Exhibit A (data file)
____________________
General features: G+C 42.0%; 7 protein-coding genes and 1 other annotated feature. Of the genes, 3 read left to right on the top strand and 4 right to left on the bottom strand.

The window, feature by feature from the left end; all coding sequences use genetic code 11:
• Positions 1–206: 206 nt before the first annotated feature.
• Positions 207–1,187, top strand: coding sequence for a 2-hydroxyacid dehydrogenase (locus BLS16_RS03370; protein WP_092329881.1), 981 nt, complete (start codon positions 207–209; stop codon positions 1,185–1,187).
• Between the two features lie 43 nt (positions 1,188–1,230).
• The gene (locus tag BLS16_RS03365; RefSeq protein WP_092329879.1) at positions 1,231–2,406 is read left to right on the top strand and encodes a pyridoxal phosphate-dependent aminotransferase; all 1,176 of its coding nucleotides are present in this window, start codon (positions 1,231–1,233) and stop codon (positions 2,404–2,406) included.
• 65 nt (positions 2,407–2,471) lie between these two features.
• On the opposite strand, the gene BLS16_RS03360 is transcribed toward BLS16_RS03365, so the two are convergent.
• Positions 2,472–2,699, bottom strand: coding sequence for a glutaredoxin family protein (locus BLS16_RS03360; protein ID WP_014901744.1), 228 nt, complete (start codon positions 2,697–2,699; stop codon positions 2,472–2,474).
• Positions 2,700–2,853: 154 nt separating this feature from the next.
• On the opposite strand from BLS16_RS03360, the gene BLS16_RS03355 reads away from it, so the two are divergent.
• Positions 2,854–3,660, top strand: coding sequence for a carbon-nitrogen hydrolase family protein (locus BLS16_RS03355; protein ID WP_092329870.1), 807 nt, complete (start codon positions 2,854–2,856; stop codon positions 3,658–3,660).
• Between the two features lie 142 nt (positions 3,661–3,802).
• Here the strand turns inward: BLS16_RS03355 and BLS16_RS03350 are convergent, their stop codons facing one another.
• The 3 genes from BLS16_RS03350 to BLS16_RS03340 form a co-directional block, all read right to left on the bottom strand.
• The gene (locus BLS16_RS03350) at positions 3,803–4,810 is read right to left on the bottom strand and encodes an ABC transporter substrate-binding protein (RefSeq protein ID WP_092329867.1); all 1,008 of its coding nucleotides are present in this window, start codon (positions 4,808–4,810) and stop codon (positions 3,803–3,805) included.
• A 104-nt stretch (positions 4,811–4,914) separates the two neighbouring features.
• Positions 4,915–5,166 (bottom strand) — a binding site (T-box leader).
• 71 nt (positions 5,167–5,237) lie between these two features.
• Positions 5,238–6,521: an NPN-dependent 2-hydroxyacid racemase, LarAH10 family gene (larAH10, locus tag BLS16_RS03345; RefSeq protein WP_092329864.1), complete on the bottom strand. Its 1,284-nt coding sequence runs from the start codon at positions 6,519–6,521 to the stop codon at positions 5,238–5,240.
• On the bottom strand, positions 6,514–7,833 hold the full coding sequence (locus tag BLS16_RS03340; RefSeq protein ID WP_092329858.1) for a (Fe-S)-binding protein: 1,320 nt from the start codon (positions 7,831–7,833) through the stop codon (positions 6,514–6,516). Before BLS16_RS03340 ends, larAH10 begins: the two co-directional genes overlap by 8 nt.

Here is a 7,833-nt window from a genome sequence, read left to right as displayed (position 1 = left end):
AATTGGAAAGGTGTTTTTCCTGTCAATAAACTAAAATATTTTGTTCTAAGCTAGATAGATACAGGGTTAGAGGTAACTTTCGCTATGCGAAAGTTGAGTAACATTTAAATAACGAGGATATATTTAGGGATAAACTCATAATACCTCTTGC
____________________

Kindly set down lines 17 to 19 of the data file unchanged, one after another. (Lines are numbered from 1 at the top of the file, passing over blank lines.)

• A 104-nt stretch (positions 4,811–4,914) separates the two neighbouring features.
• Positions 4,915–5,166 (bottom strand) — a binding site (T-box leader).
• 71 nt (positions 5,167–5,237) lie between these two features.